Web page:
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Watts is investigating monsters. Gigantic deep sea monsters, surgically-altered-from-human monsters, faceless jellied-brain computer monsters--which monsters are human, which are more than human, which are less? Watts keeps the story line stripped down to showcase the theme of dehumanization. The anonymous millions who live along the unstable shore of N'AmPac come under threat (a triggered earthquake, and perhaps a disaster that's slower but even more pitiless) from their own dehumanized creations. But Watts is less interested in whether Lenie can save the dry world as in whether she can save herself. In Starfish, Watts stretches the boundaries of humanity up, down, and sideways to see whether its dimensions reveal anything we'd be proud to be a part of. --Blaise Selby
A good story, but i think i may need to read the squeal because i felt that this entire book was meant to be a setup for an entire series of books. Read morePublished 3 days ago by Amazon Customer
interesting story by a good story teller. too bad he is persona non grata in the usa. bioengineered fish people, gel computers, nuclear weapons, world plague, etc. Read morePublished 9 days ago by m k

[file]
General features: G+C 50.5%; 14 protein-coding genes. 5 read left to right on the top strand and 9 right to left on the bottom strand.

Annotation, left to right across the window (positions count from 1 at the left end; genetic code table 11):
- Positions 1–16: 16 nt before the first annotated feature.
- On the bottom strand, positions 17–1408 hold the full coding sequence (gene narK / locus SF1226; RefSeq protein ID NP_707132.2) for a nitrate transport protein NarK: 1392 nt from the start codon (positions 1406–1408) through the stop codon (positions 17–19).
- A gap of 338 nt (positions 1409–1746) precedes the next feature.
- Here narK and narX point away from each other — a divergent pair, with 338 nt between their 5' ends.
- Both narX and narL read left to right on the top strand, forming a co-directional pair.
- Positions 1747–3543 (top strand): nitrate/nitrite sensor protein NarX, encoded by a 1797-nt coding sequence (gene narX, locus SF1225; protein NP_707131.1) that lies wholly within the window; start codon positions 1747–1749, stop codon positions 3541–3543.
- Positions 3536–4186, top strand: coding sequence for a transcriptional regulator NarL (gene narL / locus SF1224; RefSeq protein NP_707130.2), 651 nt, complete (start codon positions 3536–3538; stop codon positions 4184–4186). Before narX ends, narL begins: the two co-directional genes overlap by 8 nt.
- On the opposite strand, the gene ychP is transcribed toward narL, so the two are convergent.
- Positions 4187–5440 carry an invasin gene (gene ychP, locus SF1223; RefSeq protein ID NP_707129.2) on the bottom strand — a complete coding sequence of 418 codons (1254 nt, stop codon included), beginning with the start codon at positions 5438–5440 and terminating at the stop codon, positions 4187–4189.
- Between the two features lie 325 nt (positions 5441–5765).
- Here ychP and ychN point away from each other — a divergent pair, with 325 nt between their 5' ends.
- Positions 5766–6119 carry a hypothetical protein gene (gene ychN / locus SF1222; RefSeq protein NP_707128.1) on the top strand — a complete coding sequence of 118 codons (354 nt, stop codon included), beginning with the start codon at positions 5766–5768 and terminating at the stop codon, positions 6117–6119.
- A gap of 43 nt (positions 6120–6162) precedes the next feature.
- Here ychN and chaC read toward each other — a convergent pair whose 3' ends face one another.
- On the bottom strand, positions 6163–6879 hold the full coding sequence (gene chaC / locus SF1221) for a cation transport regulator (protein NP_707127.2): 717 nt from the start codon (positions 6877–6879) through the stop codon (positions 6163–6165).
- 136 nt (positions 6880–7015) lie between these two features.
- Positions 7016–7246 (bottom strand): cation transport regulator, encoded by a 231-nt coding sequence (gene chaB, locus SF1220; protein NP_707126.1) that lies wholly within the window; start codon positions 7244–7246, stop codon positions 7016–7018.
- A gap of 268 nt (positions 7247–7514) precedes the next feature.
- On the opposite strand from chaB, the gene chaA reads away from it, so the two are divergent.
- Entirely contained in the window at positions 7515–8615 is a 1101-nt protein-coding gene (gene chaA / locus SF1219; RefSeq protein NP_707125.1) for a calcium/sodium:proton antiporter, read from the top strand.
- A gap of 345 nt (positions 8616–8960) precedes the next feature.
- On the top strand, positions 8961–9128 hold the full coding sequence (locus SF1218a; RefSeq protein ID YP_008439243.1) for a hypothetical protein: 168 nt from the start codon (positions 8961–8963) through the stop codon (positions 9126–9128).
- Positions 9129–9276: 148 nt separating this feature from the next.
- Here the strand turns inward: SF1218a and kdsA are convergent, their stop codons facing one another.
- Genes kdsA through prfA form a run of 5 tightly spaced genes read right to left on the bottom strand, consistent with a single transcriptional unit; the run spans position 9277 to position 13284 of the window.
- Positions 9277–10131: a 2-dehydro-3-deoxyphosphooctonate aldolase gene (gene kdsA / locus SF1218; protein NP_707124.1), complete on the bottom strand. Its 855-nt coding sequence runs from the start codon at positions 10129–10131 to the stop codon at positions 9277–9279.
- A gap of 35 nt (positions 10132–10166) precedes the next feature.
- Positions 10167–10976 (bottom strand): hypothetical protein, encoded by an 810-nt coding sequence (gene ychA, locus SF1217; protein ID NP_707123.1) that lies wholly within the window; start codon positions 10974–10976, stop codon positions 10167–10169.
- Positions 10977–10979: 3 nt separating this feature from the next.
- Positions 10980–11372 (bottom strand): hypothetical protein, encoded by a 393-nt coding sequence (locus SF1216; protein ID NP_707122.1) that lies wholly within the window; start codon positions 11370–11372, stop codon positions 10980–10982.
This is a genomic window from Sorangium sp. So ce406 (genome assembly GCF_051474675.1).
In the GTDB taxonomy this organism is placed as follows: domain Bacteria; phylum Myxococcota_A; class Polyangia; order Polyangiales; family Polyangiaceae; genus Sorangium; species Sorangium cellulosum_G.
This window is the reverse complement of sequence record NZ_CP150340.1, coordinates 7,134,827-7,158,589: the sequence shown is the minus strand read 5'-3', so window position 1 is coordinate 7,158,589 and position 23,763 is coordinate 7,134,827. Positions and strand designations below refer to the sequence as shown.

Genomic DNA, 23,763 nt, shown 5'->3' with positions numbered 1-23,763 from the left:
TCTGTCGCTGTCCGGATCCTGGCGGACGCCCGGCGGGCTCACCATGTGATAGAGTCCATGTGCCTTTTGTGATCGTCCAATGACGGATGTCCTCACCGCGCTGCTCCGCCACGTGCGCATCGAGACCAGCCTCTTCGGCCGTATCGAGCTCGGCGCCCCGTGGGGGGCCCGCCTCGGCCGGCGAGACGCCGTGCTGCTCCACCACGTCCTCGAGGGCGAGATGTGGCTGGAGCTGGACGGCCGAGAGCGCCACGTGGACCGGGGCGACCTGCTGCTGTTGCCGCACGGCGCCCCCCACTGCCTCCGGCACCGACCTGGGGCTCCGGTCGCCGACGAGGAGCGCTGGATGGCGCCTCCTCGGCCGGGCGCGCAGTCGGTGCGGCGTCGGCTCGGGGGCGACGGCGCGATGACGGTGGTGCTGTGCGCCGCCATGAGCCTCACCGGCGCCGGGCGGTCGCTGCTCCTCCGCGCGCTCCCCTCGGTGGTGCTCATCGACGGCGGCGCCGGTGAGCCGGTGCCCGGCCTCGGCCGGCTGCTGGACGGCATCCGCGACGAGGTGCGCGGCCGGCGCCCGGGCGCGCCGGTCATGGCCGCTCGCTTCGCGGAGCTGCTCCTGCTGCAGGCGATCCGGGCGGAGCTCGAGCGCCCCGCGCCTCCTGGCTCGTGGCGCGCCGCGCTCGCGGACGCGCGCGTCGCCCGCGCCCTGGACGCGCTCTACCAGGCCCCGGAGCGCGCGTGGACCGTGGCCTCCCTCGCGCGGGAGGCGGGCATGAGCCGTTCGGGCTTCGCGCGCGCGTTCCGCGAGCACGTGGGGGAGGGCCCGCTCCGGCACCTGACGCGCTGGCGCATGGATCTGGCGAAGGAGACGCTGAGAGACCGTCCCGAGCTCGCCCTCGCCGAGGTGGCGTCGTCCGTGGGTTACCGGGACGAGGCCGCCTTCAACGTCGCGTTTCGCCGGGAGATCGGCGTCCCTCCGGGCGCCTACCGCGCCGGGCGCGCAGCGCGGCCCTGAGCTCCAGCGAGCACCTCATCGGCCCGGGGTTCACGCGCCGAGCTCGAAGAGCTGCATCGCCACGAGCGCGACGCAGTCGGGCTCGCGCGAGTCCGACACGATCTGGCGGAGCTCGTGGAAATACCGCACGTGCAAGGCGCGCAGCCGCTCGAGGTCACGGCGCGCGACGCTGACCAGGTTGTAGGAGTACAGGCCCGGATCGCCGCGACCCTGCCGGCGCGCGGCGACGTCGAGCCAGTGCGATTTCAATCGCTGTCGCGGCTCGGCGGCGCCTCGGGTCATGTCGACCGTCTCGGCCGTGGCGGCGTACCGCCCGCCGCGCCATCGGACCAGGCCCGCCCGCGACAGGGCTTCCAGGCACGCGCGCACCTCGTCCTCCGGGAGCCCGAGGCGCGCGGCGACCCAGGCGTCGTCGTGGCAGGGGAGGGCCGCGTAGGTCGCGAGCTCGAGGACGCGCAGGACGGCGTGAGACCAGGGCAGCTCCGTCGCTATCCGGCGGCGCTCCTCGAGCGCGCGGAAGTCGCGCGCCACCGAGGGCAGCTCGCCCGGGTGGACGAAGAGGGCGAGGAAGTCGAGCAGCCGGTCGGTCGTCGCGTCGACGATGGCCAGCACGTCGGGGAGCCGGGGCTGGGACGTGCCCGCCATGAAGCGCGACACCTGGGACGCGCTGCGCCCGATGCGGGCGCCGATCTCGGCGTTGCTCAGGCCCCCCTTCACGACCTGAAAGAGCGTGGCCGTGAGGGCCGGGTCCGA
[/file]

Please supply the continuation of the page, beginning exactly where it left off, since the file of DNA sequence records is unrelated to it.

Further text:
Classic Peter Watts dystopian scifi, this time from the bottom of the ocean. The protagonist, Lenie Clarke, is one of the more memorable (anti)heroes you will find, and Watts... Read morePublished 1 month ago by J. T. Gotsick
The first half of the book is not as concise or well-crafted as the second. Well worth the effort of getting through the book though.Published 1 month ago by Amazon Customer
At the time I originally read this, back in 2010, Starfish was my first sci-fi outing in quite some time (at the time of reading)and was my first Peter Watts novel. Read morePublished 2 months ago by Doppelganger
I really struggled with the completely unlikeable cast of characters and their overwhelming emotional baggage.
Why four stars, though, given that? Read more
This book is terrible. Although significantly less terrible after finding out there's a sequel. First off there is quite a bit of jumping, whether it be between points of view or... Read morePublished 15 months ago by j.pittard
I don't give out 5-star ratings lightly. This one definitely earned it. Peter Watts has created a stunning piece blending genetics, marine biology, psychology, and so much more... Read morePublished 20 months ago by Jennifer